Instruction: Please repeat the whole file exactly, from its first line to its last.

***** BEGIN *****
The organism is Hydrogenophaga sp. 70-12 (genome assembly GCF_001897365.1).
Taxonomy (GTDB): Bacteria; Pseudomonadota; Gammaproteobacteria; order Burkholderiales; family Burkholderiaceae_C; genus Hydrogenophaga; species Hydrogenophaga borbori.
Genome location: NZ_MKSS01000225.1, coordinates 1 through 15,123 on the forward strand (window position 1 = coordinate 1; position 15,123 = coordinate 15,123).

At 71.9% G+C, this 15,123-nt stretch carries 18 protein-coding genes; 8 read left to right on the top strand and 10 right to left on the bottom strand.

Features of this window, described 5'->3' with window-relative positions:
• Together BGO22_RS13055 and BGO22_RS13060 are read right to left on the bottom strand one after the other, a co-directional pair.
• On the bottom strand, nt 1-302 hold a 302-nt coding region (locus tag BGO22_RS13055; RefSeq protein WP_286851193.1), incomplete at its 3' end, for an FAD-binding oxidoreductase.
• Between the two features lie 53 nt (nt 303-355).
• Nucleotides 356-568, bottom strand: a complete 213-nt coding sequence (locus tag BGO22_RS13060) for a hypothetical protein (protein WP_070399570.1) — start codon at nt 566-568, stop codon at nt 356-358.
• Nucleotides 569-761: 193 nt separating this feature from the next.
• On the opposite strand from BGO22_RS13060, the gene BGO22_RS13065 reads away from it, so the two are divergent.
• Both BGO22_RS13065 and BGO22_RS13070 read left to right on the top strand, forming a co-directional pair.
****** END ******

The organism is Hydrogenophaga sp. 70-12 (genome assembly GCF_001897365.1).
Taxonomy (GTDB): Bacteria; Pseudomonadota; Gammaproteobacteria; order Burkholderiales; family Burkholderiaceae_C; genus Hydrogenophaga; species Hydrogenophaga borbori.
Genome location: NZ_MKSS01000225.1, coordinates 1 through 15,123 on the forward strand (window position 1 = coordinate 1; position 15,123 = coordinate 15,123).

At 71.9% G+C, this 15,123-nt stretch carries 18 protein-coding genes; 8 read left to right on the top strand and 10 right to left on the bottom strand.

Features of this window, described 5'->3' with window-relative positions:
• Together BGO22_RS13055 and BGO22_RS13060 are read right to left on the bottom strand one after the other, a co-directional pair.
• On the bottom strand, nt 1-302 hold a 302-nt coding region (locus tag BGO22_RS13055; RefSeq protein WP_286851193.1), incomplete at its 3' end, for an FAD-binding oxidoreductase.
• Between the two features lie 53 nt (nt 303-355).
• Nucleotides 356-568, bottom strand: a complete 213-nt coding sequence (locus tag BGO22_RS13060) for a hypothetical protein (protein WP_070399570.1) — start codon at nt 566-568, stop codon at nt 356-358.
• Nucleotides 569-761: 193 nt separating this feature from the next.
• On the opposite strand from BGO22_RS13060, the gene BGO22_RS13065 reads away from it, so the two are divergent.
• Both BGO22_RS13065 and BGO22_RS13070 read left to right on the top strand, forming a co-directional pair.